Corporate health – communicating and assisting your humans in their quest for health. Do they really know about your health insurance? How the process works, what it covers (not just after the fact but in a preventative way?) Does your company leverage social proof to show that healthy employees have better overall lives? Do you consistently talk about being more focused on their own health? Some would say it is a bit “big brother-ish” but I see it as caring for your humans – something that can never be a bad thing.
Corporate Learning – do you provide a way for employees to grow in their jobs and in their lives? Do you help employees find out what skills may be valuable in the future to support the organization? Do you give employees the ability to learn to play the piano even if it doesn’t directly influence their ability to deliver error-free TPS reports? Learning and growth of the individual contributes to the learning and grown of the company. Make it a priority.
Down Time – 2 weeks vacation is openers, ante for today’s corporate game. But what about time off for volunteer work? Time off for writing about your industry? What about longer lunch breaks to allow for walk around the block (or for those of you at yahoo! – a walk around the corporate campus?) Have you really thought about all the ways you can provide some downtime for your employees? Stretch the definition of down time and see if you can come up with ways that allow your employees to disconnect with everyone else and still connect with themselves (note: how about wifi and phone signal free zones? Just spit-balling.)
Up Time – can your employees volunteer for big, game changing projects? Can someone in accounting offer to be part of the marketing team launching a new product? How can you help your employees get more time “in the big game?” Most people love to be challenged and are energized by the opportunity. Find a way to enable more people to have more at-bats, more innings, more plays.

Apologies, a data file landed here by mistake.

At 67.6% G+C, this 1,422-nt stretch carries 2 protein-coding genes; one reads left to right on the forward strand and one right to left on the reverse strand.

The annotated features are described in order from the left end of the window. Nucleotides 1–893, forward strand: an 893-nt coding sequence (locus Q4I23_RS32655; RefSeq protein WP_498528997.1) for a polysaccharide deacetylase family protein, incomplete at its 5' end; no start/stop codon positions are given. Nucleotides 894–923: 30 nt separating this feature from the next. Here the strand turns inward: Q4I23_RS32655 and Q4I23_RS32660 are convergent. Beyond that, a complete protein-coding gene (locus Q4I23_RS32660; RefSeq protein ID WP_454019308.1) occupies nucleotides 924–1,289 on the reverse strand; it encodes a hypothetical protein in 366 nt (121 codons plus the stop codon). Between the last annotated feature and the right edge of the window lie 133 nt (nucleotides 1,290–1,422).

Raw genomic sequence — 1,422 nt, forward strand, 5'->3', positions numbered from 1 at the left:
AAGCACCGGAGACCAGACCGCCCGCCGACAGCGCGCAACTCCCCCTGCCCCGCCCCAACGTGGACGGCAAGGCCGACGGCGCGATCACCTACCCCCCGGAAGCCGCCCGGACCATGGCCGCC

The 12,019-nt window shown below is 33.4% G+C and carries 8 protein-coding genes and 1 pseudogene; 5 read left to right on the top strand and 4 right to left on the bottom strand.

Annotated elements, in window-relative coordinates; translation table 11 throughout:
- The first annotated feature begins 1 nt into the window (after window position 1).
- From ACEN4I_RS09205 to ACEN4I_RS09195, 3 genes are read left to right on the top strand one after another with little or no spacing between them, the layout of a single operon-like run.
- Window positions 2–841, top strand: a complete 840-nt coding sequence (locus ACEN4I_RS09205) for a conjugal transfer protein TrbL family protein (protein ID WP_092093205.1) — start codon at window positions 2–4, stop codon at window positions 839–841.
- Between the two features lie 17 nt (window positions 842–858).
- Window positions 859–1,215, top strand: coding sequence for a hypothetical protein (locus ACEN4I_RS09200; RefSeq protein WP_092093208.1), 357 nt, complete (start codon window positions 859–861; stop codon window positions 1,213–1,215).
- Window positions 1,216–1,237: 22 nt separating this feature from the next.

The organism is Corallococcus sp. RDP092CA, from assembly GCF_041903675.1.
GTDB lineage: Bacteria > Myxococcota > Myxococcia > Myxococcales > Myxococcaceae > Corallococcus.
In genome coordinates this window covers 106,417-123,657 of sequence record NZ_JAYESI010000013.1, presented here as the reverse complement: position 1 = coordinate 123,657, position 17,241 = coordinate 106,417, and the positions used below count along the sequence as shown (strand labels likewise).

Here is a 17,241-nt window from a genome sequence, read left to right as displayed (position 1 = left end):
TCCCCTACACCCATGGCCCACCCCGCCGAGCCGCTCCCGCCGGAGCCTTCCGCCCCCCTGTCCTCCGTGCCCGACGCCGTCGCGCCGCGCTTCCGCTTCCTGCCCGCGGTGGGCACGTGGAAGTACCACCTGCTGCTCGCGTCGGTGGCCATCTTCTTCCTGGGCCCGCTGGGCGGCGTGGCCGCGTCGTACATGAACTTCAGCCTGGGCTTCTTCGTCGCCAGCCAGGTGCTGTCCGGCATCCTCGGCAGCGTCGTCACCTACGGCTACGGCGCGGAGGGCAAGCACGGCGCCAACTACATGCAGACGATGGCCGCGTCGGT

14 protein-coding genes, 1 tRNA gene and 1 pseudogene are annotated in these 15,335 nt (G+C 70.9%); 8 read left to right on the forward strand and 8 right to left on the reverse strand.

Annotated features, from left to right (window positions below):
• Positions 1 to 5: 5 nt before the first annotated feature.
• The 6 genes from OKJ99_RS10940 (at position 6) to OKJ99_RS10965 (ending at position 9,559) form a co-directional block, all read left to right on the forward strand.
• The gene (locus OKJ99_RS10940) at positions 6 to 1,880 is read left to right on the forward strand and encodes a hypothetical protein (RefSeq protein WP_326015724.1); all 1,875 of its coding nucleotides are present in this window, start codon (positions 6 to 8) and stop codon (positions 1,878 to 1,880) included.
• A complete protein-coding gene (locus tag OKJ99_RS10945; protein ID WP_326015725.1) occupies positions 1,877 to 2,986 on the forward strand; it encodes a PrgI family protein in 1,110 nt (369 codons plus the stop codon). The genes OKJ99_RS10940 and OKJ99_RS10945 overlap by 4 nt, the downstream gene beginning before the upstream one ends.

Connecting – do you offer your employees a way to meet new people in the company? I’ve worked at large companies and many times I don’t even know the people who sat on the other side of the floor because their job didn’t impact my job (or at least I didn’t think it did.) The larger the network an employee has the greater their value to the company (and the happier they will be.) Do you offer a way to meet new people? Have you enabled introductions with technology like the Coffee Who app I wrote about a few weeks ago?
Sustainability is critical to your personal happiness, your personal success, and your personal engagement. It is also critical for an engaged workforce.
What unchanging activities can you put in place that will allow you and your company to continue to change and be relevant?
Love to hear what you have done to make yourself or your company sustainable.
Paul Hebert is Vice President of Individual Performance Strategy at Creative Group Inc, writer, speaker and consultant. Paul focuses on influencing behaviors and driving business results through employees, channel partners and consumers. He is dedicated to creating true emotional connections often overlooked in our automated, tech-enabled world. Using proven motivational theory, behavioral economics and social psychology he has driven extraordinary company performance for his clients. Paul is widely considered an expert on motivation, incentives, and engagement.